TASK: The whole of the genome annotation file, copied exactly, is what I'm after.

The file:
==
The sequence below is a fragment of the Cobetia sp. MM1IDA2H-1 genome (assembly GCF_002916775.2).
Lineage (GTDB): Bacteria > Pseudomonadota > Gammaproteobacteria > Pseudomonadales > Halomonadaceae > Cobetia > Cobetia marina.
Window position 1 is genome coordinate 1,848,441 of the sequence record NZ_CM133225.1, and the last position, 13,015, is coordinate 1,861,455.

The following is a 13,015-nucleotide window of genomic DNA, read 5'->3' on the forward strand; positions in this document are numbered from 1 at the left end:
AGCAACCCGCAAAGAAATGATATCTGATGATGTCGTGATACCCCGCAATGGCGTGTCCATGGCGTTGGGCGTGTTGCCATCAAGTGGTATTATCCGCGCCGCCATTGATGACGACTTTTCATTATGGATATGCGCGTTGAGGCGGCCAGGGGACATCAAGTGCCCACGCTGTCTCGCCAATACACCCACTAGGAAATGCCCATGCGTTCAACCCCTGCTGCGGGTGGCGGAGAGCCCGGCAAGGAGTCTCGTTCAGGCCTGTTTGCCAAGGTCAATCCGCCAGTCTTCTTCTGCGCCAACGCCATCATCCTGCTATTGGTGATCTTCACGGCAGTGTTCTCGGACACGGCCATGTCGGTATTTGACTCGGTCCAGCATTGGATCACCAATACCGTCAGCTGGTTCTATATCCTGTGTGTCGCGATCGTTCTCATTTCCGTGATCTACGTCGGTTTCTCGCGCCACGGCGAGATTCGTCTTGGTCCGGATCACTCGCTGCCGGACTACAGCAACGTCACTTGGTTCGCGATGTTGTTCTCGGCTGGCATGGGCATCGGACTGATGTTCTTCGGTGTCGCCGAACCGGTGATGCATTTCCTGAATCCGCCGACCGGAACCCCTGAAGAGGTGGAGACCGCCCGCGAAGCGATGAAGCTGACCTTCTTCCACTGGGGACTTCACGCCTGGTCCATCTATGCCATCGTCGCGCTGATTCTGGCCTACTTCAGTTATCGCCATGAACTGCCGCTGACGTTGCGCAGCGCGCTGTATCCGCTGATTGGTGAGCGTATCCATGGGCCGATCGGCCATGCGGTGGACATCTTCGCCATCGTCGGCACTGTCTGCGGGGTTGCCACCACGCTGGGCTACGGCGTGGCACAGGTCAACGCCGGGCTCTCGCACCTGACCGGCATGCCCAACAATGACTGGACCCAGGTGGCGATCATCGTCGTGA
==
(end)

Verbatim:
The sequence below is a fragment of the Cobetia sp. MM1IDA2H-1 genome (assembly GCF_002916775.2).
Lineage (GTDB): Bacteria > Pseudomonadota > Gammaproteobacteria > Pseudomonadales > Halomonadaceae > Cobetia > Cobetia marina.
Window position 1 is genome coordinate 1,848,441 of the sequence record NZ_CM133225.1, and the last position, 13,015, is coordinate 1,861,455.

The following is a 13,015-nucleotide window of genomic DNA, read 5'->3' on the forward strand; positions in this document are numbered from 1 at the left end:
AGCAACCCGCAAAGAAATGATATCTGATGATGTCGTGATACCCCGCAATGGCGTGTCCATGGCGTTGGGCGTGTTGCCATCAAGTGGTATTATCCGCGCCGCCATTGATGACGACTTTTCATTATGGATATGCGCGTTGAGGCGGCCAGGGGACATCAAGTGCCCACGCTGTCTCGCCAATACACCCACTAGGAAATGCCCATGCGTTCAACCCCTGCTGCGGGTGGCGGAGAGCCCGGCAAGGAGTCTCGTTCAGGCCTGTTTGCCAAGGTCAATCCGCCAGTCTTCTTCTGCGCCAACGCCATCATCCTGCTATTGGTGATCTTCACGGCAGTGTTCTCGGACACGGCCATGTCGGTATTTGACTCGGTCCAGCATTGGATCACCAATACCGTCAGCTGGTTCTATATCCTGTGTGTCGCGATCGTTCTCATTTCCGTGATCTACGTCGGTTTCTCGCGCCACGGCGAGATTCGTCTTGGTCCGGATCACTCGCTGCCGGACTACAGCAACGTCACTTGGTTCGCGATGTTGTTCTCGGCTGGCATGGGCATCGGACTGATGTTCTTCGGTGTCGCCGAACCGGTGATGCATTTCCTGAATCCGCCGACCGGAACCCCTGAAGAGGTGGAGACCGCCCGCGAAGCGATGAAGCTGACCTTCTTCCACTGGGGACTTCACGCCTGGTCCATCTATGCCATCGTCGCGCTGATTCTGGCCTACTTCAGTTATCGCCATGAACTGCCGCTGACGTTGCGCAGCGCGCTGTATCCGCTGATTGGTGAGCGTATCCATGGGCCGATCGGCCATGCGGTGGACATCTTCGCCATCGTCGGCACTGTCTGCGGGGTTGCCACCACGCTGGGCTACGGCGTGGCACAGGTCAACGCCGGGCTCTCGCACCTGACCGGCATGCCCAACAATGACTGGACCCAGGTGGCGATCATCGTCGTGA